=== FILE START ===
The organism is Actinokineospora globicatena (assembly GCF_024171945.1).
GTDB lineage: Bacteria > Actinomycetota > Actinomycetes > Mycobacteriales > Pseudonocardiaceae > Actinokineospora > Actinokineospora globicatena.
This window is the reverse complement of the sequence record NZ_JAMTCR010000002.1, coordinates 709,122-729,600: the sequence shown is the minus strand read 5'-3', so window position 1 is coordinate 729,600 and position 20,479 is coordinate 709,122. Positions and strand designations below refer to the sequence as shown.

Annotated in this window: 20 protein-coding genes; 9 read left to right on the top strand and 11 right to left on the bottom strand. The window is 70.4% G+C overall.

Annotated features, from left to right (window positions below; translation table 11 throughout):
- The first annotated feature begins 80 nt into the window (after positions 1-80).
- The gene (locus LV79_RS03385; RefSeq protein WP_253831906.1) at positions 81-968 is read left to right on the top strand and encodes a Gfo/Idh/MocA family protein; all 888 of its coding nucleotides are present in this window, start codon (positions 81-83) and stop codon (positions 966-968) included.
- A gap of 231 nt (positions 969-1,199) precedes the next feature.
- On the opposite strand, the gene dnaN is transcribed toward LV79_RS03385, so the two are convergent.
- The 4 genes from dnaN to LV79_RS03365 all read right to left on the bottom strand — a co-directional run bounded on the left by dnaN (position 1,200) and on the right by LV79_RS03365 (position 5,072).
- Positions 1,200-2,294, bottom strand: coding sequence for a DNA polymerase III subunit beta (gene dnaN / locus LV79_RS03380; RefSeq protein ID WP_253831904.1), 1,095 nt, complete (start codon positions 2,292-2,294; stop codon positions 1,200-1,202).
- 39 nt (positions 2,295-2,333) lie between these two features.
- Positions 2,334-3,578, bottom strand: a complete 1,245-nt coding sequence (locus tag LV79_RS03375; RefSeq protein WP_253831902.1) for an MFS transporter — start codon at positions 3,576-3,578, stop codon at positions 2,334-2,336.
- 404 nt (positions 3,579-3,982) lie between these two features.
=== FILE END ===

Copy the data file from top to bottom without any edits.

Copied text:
The organism is Actinokineospora globicatena (assembly GCF_024171945.1).
GTDB lineage: Bacteria > Actinomycetota > Actinomycetes > Mycobacteriales > Pseudonocardiaceae > Actinokineospora > Actinokineospora globicatena.
This window is the reverse complement of the sequence record NZ_JAMTCR010000002.1, coordinates 709,122-729,600: the sequence shown is the minus strand read 5'-3', so window position 1 is coordinate 729,600 and position 20,479 is coordinate 709,122. Positions and strand designations below refer to the sequence as shown.

Annotated in this window: 20 protein-coding genes; 9 read left to right on the top strand and 11 right to left on the bottom strand. The window is 70.4% G+C overall.

Annotated features, from left to right (window positions below; translation table 11 throughout):
- The first annotated feature begins 80 nt into the window (after positions 1-80).
- The gene (locus LV79_RS03385; RefSeq protein WP_253831906.1) at positions 81-968 is read left to right on the top strand and encodes a Gfo/Idh/MocA family protein; all 888 of its coding nucleotides are present in this window, start codon (positions 81-83) and stop codon (positions 966-968) included.
- A gap of 231 nt (positions 969-1,199) precedes the next feature.
- On the opposite strand, the gene dnaN is transcribed toward LV79_RS03385, so the two are convergent.
- The 4 genes from dnaN to LV79_RS03365 all read right to left on the bottom strand — a co-directional run bounded on the left by dnaN (position 1,200) and on the right by LV79_RS03365 (position 5,072).
- Positions 1,200-2,294, bottom strand: coding sequence for a DNA polymerase III subunit beta (gene dnaN / locus LV79_RS03380; RefSeq protein ID WP_253831904.1), 1,095 nt, complete (start codon positions 2,292-2,294; stop codon positions 1,200-1,202).
- 39 nt (positions 2,295-2,333) lie between these two features.
- Positions 2,334-3,578, bottom strand: a complete 1,245-nt coding sequence (locus tag LV79_RS03375; RefSeq protein WP_253831902.1) for an MFS transporter — start codon at positions 3,576-3,578, stop codon at positions 2,334-2,336.
- 404 nt (positions 3,579-3,982) lie between these two features.